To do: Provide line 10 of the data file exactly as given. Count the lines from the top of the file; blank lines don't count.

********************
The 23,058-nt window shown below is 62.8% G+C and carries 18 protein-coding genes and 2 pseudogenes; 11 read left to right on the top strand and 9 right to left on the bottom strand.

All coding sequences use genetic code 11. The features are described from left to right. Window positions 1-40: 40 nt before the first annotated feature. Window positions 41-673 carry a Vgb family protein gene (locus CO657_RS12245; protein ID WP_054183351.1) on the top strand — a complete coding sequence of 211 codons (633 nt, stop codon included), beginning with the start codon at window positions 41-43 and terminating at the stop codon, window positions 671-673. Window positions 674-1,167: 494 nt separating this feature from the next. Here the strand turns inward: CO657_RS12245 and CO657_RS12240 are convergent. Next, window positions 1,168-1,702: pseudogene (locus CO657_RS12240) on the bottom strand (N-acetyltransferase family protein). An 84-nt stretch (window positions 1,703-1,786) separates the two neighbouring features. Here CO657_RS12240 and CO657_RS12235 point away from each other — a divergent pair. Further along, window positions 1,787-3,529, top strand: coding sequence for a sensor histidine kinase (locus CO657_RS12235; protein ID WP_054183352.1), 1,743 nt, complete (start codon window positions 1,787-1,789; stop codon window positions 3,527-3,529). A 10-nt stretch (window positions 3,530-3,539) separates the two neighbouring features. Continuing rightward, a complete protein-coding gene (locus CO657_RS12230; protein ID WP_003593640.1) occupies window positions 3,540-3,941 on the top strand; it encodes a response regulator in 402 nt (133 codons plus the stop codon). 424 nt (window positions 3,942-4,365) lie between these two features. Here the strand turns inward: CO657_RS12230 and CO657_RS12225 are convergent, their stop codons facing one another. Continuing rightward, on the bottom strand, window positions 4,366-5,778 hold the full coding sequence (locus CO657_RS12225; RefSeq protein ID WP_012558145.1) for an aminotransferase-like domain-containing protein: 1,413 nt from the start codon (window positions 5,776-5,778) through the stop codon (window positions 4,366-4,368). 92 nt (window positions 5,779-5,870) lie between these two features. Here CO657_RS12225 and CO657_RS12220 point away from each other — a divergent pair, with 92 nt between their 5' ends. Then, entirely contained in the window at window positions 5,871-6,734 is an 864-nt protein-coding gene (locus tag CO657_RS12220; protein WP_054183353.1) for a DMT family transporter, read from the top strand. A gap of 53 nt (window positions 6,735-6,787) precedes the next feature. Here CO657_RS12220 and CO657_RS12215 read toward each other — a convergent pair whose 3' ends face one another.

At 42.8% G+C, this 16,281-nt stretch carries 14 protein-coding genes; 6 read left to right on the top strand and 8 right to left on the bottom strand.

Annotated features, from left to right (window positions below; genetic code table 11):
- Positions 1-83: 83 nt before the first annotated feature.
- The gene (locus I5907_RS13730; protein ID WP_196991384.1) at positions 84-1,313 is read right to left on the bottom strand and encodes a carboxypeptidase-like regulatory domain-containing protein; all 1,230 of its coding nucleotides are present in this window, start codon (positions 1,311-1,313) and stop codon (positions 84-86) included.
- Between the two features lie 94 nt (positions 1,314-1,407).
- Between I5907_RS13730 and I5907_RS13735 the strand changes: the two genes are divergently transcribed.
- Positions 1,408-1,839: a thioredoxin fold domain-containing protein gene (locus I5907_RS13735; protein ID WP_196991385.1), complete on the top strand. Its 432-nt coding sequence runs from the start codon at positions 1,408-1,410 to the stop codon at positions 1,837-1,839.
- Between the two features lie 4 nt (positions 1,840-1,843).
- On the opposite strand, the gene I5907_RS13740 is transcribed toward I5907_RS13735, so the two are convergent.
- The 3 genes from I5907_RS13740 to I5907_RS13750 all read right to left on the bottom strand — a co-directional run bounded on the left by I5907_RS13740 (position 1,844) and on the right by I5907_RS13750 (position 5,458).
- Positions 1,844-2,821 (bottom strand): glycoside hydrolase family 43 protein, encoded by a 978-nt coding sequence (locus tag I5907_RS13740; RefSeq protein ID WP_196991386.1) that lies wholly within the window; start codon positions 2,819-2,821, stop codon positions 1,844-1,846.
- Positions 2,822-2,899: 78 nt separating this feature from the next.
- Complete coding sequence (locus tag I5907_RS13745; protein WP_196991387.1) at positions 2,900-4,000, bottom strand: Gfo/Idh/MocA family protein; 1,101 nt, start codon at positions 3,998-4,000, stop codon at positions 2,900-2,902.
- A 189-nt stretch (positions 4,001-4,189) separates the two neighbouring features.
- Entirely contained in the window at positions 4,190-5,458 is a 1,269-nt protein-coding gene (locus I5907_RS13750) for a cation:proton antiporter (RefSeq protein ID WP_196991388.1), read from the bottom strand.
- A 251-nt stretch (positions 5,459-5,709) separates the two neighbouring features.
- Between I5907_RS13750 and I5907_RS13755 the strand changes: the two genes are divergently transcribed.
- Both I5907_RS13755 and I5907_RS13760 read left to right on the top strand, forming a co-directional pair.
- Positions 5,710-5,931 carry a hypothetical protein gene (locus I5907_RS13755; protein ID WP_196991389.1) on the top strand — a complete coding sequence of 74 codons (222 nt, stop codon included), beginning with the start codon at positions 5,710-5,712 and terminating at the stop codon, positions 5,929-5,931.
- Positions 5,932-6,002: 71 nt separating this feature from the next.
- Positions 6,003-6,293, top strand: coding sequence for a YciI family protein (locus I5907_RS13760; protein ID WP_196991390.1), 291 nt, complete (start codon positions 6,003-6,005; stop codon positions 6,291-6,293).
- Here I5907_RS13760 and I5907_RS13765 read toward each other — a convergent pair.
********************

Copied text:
- Between the two features lie 4 nt (positions 1,840-1,843).